Eye-tracking technology is an innovative tool that holds promise for enhancing dementia screening. In this work, we introduce a novel way of extracting salient features directly from the raw eye-tracking data of a mixed sample of dementia patients during a novel instruction-less cognitive test. Our approach is based on self-supervised representation learning where, by training initially a deep neural network to solve a pretext task using well-defined available labels (e.g. recognising distinct cognitive activities in healthy individuals), the network encodes high-level semantic information which is useful for solving other problems of interest (e.g. dementia classification). Inspired by previous work in explainable AI, we use the Layer-wise Relevance Propagation (LRP) technique to describe our network's decisions in differentiating between the distinct cognitive activities. The extent to which eye-tracking features of dementia patients deviate from healthy behaviour is then explored, followed by a comparison between self-supervised and handcrafted representations on discriminating between participants with and without dementia. Our findings not only reveal novel self-supervised learning features that are more sensitive than handcrafted features in detecting performance differences between participants with and without dementia across a variety of tasks, but also validate that instruction-less eye-tracking tests can detect oculomotor biomarkers of dementia-related cognitive dysfunction. This work highlights the contribution of self-supervised representation learning techniques in biomedical applications where the small number of patients, the non-homogenous presentations of the disease and the complexity of the setting can be a challenge using state-of-the-art feature extraction methods.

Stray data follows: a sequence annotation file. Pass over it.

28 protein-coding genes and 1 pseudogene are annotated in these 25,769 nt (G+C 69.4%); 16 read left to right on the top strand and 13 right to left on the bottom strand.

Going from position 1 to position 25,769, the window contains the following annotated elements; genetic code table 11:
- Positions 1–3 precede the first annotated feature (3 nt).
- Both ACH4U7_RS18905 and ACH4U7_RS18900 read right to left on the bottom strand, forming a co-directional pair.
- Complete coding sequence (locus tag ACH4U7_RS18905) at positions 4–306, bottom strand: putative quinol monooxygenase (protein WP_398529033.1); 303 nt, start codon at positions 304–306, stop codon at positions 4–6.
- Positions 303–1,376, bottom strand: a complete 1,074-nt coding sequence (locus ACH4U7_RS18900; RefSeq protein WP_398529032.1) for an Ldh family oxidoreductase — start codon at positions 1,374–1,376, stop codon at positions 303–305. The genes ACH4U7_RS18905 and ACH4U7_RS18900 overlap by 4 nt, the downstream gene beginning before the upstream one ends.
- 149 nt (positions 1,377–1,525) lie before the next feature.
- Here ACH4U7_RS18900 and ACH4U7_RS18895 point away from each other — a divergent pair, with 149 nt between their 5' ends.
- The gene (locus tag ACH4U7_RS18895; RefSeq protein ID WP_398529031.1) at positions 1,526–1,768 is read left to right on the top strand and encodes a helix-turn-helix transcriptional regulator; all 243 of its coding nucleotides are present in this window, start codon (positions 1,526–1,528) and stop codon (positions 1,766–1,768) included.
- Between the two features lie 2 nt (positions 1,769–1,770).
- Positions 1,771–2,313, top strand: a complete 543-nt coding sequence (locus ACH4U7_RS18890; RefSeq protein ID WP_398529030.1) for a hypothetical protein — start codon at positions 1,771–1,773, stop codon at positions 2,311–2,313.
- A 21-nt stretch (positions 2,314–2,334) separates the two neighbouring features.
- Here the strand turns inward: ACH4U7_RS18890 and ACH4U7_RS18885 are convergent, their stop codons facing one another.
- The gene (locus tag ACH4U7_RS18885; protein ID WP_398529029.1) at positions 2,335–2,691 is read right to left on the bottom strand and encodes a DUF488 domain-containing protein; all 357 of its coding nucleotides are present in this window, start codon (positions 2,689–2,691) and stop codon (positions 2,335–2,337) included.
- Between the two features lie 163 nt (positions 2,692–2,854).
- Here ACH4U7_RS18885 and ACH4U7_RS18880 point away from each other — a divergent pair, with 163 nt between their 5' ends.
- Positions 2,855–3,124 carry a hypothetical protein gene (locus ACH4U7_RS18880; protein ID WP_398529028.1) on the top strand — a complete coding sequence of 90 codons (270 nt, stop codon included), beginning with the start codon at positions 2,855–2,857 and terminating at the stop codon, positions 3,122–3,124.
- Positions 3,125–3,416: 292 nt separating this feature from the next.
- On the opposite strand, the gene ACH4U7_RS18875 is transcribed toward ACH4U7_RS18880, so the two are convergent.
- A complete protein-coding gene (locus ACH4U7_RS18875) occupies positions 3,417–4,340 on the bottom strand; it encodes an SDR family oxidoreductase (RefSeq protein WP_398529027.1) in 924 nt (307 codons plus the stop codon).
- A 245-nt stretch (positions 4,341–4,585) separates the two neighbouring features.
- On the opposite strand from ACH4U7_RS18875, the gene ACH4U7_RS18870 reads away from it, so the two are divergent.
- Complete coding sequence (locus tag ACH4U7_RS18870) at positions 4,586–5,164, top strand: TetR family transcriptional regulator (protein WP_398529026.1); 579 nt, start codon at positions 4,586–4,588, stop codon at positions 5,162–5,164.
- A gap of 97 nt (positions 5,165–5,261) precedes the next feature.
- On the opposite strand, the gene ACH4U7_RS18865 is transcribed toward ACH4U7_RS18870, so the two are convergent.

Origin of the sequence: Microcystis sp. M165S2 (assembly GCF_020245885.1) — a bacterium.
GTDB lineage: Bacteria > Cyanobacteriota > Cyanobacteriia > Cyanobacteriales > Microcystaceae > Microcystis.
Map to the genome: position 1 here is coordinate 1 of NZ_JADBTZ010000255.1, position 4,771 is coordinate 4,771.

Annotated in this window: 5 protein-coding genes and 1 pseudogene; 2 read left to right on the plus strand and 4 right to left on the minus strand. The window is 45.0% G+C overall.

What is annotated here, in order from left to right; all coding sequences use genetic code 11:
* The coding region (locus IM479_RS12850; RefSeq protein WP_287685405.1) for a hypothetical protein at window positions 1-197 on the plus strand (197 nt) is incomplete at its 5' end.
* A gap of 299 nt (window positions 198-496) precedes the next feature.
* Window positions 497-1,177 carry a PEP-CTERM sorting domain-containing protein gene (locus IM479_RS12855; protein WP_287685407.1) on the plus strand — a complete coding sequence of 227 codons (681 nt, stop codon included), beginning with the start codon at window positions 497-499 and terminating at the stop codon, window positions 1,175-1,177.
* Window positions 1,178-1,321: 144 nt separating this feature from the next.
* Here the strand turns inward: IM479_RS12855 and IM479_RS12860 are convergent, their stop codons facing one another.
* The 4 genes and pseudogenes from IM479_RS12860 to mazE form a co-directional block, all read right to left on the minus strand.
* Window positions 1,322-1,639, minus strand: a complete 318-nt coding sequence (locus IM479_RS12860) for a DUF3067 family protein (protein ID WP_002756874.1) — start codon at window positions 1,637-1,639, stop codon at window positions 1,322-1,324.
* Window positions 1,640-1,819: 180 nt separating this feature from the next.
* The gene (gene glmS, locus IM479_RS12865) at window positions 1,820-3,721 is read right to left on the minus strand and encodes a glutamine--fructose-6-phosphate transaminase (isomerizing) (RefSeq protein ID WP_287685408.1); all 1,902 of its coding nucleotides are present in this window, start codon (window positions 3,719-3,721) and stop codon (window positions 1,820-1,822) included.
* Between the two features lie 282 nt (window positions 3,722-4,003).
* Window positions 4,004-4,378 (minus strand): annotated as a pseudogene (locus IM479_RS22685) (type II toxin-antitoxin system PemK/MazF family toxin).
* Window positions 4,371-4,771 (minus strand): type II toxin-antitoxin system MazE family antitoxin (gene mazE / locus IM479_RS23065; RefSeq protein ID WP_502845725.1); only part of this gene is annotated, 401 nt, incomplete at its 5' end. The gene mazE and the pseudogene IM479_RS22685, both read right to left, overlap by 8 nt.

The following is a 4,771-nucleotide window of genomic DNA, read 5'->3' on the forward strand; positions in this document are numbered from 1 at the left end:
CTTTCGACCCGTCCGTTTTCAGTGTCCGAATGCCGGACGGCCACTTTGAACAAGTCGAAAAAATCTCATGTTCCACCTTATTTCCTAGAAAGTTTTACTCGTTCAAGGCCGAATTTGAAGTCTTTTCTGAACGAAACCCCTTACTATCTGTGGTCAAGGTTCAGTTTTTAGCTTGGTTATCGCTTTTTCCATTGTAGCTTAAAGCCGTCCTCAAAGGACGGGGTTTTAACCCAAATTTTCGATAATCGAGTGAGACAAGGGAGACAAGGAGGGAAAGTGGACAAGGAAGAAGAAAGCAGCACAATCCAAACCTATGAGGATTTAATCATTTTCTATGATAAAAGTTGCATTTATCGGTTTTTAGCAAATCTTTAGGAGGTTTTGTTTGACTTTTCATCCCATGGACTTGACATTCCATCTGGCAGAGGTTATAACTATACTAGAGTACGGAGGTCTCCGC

- representation learning